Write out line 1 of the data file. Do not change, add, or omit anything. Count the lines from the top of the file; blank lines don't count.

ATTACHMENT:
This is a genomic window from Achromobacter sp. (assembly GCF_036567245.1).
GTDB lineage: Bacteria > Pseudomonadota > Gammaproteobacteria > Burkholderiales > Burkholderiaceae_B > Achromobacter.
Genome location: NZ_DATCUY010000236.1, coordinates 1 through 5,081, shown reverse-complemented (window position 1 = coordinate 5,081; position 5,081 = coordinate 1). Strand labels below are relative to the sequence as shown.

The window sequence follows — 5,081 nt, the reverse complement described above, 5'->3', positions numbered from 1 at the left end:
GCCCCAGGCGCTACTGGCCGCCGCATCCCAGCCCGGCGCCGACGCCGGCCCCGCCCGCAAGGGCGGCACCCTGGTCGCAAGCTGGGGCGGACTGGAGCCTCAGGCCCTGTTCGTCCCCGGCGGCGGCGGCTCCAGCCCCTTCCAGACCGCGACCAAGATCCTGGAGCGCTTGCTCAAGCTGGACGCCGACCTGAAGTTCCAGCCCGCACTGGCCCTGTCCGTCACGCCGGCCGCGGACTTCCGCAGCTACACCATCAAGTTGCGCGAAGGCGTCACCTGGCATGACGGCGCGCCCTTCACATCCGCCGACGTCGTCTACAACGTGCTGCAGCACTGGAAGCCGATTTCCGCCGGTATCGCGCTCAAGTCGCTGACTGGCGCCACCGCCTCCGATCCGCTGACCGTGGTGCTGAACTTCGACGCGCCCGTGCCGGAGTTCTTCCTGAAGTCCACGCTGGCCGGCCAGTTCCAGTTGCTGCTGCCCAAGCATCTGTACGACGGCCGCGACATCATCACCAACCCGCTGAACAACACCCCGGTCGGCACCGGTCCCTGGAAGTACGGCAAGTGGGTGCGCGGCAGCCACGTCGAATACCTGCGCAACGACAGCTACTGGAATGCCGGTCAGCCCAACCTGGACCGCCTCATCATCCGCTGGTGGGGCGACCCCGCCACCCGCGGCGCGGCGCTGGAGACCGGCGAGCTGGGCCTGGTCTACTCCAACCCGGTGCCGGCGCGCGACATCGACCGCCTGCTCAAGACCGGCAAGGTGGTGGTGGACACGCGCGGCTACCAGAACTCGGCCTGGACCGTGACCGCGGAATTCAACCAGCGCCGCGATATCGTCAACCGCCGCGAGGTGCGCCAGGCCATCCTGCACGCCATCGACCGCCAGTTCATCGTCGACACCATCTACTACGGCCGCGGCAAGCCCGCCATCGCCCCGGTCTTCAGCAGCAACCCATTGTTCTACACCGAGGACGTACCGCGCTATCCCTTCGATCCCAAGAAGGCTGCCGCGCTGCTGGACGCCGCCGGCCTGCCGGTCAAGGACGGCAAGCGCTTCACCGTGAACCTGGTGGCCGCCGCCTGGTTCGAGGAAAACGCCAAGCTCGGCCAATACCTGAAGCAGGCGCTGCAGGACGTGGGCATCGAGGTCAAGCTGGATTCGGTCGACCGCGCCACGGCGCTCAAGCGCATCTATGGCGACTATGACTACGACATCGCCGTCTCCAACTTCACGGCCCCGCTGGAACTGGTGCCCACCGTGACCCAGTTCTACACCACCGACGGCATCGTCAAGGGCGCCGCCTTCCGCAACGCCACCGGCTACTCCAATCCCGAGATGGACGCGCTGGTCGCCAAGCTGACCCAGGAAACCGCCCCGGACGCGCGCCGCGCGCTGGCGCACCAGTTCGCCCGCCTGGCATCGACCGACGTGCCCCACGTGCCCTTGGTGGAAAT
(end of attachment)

This is a genomic window from Achromobacter sp. (assembly GCF_036567245.1).